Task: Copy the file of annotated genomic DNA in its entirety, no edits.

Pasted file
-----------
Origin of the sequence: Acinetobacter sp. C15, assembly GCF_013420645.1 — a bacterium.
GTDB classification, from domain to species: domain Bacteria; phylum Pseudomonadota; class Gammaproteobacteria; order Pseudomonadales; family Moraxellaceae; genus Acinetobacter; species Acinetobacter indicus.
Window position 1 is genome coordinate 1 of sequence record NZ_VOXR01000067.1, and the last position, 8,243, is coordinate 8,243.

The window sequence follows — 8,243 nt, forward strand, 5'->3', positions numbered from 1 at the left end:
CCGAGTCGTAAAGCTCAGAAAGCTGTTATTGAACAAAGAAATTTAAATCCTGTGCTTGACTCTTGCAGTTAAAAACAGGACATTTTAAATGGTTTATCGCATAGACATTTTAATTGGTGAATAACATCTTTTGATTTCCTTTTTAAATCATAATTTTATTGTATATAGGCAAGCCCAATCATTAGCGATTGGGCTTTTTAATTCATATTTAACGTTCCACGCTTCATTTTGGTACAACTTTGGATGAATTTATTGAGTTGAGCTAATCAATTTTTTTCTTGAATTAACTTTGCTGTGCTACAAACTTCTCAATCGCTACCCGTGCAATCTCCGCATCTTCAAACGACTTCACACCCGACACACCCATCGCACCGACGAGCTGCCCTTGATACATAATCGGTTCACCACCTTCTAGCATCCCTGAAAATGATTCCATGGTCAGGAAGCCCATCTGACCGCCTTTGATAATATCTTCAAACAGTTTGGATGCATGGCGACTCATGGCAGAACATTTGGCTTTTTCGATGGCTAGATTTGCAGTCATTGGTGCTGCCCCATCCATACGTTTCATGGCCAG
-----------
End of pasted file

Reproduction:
Origin of the sequence: Acinetobacter sp. C15, assembly GCF_013420645.1 — a bacterium.
GTDB classification, from domain to species: domain Bacteria; phylum Pseudomonadota; class Gammaproteobacteria; order Pseudomonadales; family Moraxellaceae; genus Acinetobacter; species Acinetobacter indicus.
Window position 1 is genome coordinate 1 of sequence record NZ_VOXR01000067.1, and the last position, 8,243, is coordinate 8,243.

The window sequence follows — 8,243 nt, forward strand, 5'->3', positions numbered from 1 at the left end:
CCGAGTCGTAAAGCTCAGAAAGCTGTTATTGAACAAAGAAATTTAAATCCTGTGCTTGACTCTTGCAGTTAAAAACAGGACATTTTAAATGGTTTATCGCATAGACATTTTAATTGGTGAATAACATCTTTTGATTTCCTTTTTAAATCATAATTTTATTGTATATAGGCAAGCCCAATCATTAGCGATTGGGCTTTTTAATTCATATTTAACGTTCCACGCTTCATTTTGGTACAACTTTGGATGAATTTATTGAGTTGAGCTAATCAATTTTTTTCTTGAATTAACTTTGCTGTGCTACAAACTTCTCAATCGCTACCCGTGCAATCTCCGCATCTTCAAACGACTTCACACCCGACACACCCATCGCACCGACGAGCTGCCCTTGATACATAATCGGTTCACCACCTTCTAGCATCCCTGAAAATGATTCCATGGTCAGGAAGCCCATCTGACCGCCTTTGATAATATCTTCAAACAGTTTGGATGCATGGCGACTCATGGCAGAACATTTGGCTTTTTCGATGGCTAGATTTGCAGTCATTGGTGCTGCCCCATCCATACGTTTCATGGCCAG